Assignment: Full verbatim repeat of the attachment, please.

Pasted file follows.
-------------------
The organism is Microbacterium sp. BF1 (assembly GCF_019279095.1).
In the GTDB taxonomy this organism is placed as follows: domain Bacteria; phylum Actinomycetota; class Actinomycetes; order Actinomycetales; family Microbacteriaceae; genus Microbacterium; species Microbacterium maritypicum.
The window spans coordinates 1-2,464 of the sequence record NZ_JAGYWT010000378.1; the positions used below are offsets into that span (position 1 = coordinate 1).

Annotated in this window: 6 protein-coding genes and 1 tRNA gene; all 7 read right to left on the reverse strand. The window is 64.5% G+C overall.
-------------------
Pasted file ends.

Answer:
The organism is Microbacterium sp. BF1 (assembly GCF_019279095.1).
In the GTDB taxonomy this organism is placed as follows: domain Bacteria; phylum Actinomycetota; class Actinomycetes; order Actinomycetales; family Microbacteriaceae; genus Microbacterium; species Microbacterium maritypicum.
The window spans coordinates 1-2,464 of the sequence record NZ_JAGYWT010000378.1; the positions used below are offsets into that span (position 1 = coordinate 1).

Annotated in this window: 6 protein-coding genes and 1 tRNA gene; all 7 read right to left on the reverse strand. The window is 64.5% G+C overall.